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Contrary to public perception, a joint venture does not only involve two people. It can actually involve more than two people. The meaning is the same as that of partnership in business except that “joint venture” is much more formal and official. It is actually a legal lingo that refers to the company or entity that is formed by the partnership of two or more people in order to start a business.

But joint ventures are every much popular to people as they are to established companies. This is because joint ventures provide benefits that can cut down costs and help make the job easier. For instance, market penetration.

With a joint venture, they will sharing the risk with each other as well as the profits of the business. All the properties of the company or the entity created will be owned jointly and when the partnership ends or is dissolved, the properties will be divided equally unless otherwise stated of course in a legal agreement. A joint venture, however, can be long term or short term depending on the original agreement between the two parties. Often, there is no specified period of time, but rather a specified situation or goal.

Besides risk sharing, many people and even companies opt for a joint venture because of the benefits that they give to people. One of which is access and knowledge. One company for instance possesses a patent for a technology that another company needs to manufacture a product. Instead of paying for the patent, the two companies can agree to do a joint venture for a specific amount of time where they will manufacture the product and divide the profits equally while still keeping the idea and the patent to each company.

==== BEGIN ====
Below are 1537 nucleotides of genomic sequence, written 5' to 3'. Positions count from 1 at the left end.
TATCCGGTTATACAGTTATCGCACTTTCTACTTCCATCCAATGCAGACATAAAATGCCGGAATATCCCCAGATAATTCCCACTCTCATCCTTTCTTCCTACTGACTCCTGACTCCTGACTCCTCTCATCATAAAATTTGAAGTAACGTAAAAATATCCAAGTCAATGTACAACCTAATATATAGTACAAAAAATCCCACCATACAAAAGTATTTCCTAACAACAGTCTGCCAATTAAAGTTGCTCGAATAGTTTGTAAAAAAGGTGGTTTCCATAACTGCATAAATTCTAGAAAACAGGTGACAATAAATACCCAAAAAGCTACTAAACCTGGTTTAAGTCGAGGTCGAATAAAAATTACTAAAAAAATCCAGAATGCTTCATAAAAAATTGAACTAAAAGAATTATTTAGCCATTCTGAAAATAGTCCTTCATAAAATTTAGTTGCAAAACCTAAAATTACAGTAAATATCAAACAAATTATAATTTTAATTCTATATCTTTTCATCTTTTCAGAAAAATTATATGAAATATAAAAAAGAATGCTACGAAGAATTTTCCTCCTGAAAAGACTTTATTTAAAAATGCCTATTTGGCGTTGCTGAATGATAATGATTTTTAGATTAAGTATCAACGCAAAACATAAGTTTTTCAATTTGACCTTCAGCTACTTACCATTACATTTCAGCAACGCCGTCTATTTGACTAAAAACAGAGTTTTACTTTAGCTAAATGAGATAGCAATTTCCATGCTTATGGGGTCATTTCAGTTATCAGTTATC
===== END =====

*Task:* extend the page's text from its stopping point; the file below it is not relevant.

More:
Another reason for companies to go into a joint venture is geographical limitations. For instance, if you have a company who wants to get into a country that has policies for foreigners owning their business, they can seek a partnership with a local company and provide that service. Some companies who have the language barrier to contend with for starting a business in a particular country can opt to partner with a local company instead to minimize the hardships of starting up the company.

Market access is another reason why some people opt for joint ventures. Rather than spend millions introducing a product to the masses, a company can have a joint venture with a company who already has the market share and the access and just have that product or service bundled up with the local company’s own product or service.

Joint ventures are also started when companies or people need the additional funding for raising capitals for the new business or for an expansion. Some lenders and banks also lend easier to companies that are in joint ventures because they feel that there is less risk involved with lending money to them.

Truly, joint ventures provide unending benefits to anyone but care must also be done when choosing a partner. The success of a joint venture after all depends on how compatible the partners are.

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